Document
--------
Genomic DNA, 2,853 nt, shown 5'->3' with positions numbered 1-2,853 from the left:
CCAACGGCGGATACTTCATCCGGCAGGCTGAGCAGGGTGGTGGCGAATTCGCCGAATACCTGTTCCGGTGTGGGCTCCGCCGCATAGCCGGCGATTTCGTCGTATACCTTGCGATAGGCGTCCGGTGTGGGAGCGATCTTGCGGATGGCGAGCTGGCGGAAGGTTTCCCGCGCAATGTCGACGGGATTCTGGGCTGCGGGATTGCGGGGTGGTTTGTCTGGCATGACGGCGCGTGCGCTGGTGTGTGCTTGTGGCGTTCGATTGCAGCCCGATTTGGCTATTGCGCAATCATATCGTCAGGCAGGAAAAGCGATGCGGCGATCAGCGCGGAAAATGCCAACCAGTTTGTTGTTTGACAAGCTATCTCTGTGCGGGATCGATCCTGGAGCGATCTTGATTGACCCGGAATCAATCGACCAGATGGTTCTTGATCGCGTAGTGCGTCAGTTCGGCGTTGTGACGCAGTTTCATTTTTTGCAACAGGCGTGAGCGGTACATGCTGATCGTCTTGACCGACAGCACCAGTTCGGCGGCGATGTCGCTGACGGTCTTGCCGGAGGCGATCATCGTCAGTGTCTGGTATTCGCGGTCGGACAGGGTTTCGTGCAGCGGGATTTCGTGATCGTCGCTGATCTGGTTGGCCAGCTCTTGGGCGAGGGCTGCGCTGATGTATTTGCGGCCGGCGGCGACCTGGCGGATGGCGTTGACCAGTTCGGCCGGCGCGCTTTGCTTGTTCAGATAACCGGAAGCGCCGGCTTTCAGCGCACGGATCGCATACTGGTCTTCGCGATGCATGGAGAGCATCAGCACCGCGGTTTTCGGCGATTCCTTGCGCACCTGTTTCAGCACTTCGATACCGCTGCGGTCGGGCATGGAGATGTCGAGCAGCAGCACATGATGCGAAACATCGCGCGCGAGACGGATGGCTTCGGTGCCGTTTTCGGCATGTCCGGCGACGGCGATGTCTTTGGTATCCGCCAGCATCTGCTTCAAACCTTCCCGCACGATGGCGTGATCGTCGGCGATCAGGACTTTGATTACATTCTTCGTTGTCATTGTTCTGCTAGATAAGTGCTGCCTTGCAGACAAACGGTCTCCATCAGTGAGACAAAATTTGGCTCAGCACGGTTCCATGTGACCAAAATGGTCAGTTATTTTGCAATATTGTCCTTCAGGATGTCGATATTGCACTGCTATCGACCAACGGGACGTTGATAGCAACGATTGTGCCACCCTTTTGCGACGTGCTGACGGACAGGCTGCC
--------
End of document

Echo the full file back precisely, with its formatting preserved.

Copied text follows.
Genomic DNA, 2,853 nt, shown 5'->3' with positions numbered 1-2,853 from the left:
CCAACGGCGGATACTTCATCCGGCAGGCTGAGCAGGGTGGTGGCGAATTCGCCGAATACCTGTTCCGGTGTGGGCTCCGCCGCATAGCCGGCGATTTCGTCGTATACCTTGCGATAGGCGTCCGGTGTGGGAGCGATCTTGCGGATGGCGAGCTGGCGGAAGGTTTCCCGCGCAATGTCGACGGGATTCTGGGCTGCGGGATTGCGGGGTGGTTTGTCTGGCATGACGGCGCGTGCGCTGGTGTGTGCTTGTGGCGTTCGATTGCAGCCCGATTTGGCTATTGCGCAATCATATCGTCAGGCAGGAAAAGCGATGCGGCGATCAGCGCGGAAAATGCCAACCAGTTTGTTGTTTGACAAGCTATCTCTGTGCGGGATCGATCCTGGAGCGATCTTGATTGACCCGGAATCAATCGACCAGATGGTTCTTGATCGCGTAGTGCGTCAGTTCGGCGTTGTGACGCAGTTTCATTTTTTGCAACAGGCGTGAGCGGTACATGCTGATCGTCTTGACCGACAGCACCAGTTCGGCGGCGATGTCGCTGACGGTCTTGCCGGAGGCGATCATCGTCAGTGTCTGGTATTCGCGGTCGGACAGGGTTTCGTGCAGCGGGATTTCGTGATCGTCGCTGATCTGGTTGGCCAGCTCTTGGGCGAGGGCTGCGCTGATGTATTTGCGGCCGGCGGCGACCTGGCGGATGGCGTTGACCAGTTCGGCCGGCGCGCTTTGCTTGTTCAGATAACCGGAAGCGCCGGCTTTCAGCGCACGGATCGCATACTGGTCTTCGCGATGCATGGAGAGCATCAGCACCGCGGTTTTCGGCGATTCCTTGCGCACCTGTTTCAGCACTTCGATACCGCTGCGGTCGGGCATGGAGATGTCGAGCAGCAGCACATGATGCGAAACATCGCGCGCGAGACGGATGGCTTCGGTGCCGTTTTCGGCATGTCCGGCGACGGCGATGTCTTTGGTATCCGCCAGCATCTGCTTCAAACCTTCCCGCACGATGGCGTGATCGTCGGCGATCAGGACTTTGATTACATTCTTCGTTGTCATTGTTCTGCTAGATAAGTGCTGCCTTGCAGACAAACGGTCTCCATCAGTGAGACAAAATTTGGCTCAGCACGGTTCCATGTGACCAAAATGGTCAGTTATTTTGCAATATTGTCCTTCAGGATGTCGATATTGCACTGCTATCGACCAACGGGACGTTGATAGCAACGATTGTGCCACCCTTTTGCGACGTGCTGACGGACAGGCTGCC